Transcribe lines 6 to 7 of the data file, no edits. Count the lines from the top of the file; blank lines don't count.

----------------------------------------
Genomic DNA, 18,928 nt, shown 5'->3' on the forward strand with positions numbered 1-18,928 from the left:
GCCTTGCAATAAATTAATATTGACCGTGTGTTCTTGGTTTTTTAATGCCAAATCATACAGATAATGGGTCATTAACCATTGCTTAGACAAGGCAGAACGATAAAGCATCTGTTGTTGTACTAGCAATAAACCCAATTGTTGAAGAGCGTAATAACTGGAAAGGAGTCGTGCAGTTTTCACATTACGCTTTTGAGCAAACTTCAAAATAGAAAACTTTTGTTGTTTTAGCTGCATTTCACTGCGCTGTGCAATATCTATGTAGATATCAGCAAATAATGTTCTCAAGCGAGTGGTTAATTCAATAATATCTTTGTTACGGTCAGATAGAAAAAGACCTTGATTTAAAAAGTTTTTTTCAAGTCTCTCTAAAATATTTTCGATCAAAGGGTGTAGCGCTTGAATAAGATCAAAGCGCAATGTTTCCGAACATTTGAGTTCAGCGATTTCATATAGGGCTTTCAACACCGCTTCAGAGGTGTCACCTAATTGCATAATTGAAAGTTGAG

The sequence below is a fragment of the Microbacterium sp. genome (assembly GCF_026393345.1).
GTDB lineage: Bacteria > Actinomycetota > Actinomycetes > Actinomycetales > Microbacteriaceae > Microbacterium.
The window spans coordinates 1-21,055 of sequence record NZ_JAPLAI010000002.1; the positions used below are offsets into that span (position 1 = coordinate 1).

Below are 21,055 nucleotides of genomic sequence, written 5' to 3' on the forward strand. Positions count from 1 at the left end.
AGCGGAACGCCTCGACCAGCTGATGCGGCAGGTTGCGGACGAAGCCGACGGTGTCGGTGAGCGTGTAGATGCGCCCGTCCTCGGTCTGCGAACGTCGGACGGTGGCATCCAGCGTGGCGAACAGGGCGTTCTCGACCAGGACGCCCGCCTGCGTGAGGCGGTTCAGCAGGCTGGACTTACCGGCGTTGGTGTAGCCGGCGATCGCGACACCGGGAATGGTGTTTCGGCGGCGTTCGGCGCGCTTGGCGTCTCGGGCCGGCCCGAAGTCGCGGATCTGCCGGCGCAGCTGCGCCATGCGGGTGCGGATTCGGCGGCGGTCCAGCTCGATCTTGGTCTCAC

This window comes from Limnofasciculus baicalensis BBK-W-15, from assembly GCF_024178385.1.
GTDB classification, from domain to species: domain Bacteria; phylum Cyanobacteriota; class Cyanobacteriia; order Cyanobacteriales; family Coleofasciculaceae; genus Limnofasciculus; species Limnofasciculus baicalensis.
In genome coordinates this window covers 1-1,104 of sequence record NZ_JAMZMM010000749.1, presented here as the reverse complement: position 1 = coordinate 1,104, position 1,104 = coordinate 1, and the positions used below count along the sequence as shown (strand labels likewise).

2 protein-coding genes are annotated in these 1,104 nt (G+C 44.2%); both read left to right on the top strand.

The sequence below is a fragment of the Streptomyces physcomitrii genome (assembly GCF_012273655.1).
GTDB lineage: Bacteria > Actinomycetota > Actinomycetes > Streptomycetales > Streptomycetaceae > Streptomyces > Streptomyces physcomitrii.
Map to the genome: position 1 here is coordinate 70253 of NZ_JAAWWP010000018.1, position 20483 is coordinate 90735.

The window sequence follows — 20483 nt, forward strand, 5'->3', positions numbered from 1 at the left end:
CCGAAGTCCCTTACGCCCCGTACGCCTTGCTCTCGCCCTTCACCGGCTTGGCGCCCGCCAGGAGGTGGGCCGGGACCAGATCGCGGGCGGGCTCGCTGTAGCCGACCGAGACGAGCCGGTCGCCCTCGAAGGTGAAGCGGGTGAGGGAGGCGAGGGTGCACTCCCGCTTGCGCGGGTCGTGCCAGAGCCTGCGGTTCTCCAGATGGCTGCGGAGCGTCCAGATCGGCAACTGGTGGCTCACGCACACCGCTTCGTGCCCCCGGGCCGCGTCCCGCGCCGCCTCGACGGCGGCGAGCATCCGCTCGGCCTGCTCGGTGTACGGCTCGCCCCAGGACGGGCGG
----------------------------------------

Below are 21,055 nucleotides of genomic sequence, written 5' to 3' on the forward strand. Positions count from 1 at the left end.
AGCGGAACGCCTCGACCAGCTGATGCGGCAGGTTGCGGACGAAGCCGACGGTGTCGGTGAGCGTGTAGATGCGCCCGTCCTCGGTCTGCGAACGTCGGACGGTGGCATCCAGCGTGGCGAACAGGGCGTTCTCGACCAGGACGCCCGCCTGCGTGAGGCGGTTCAGCAGGCTGGACTTACCGGCGTTGGTGTAGCCGGCGATCGCGACACCGGGAATGGTGTTTCGGCGGCGTTCGGCGCGCTTGGCGTCTCGGGCCGGCCCGAAGTCGCGGATCTGCCGGCGCAGCTGCGCCATGCGGGTGCGGATTCGGCGGCGGTCCAGCTCGATCTTGGTCTCAC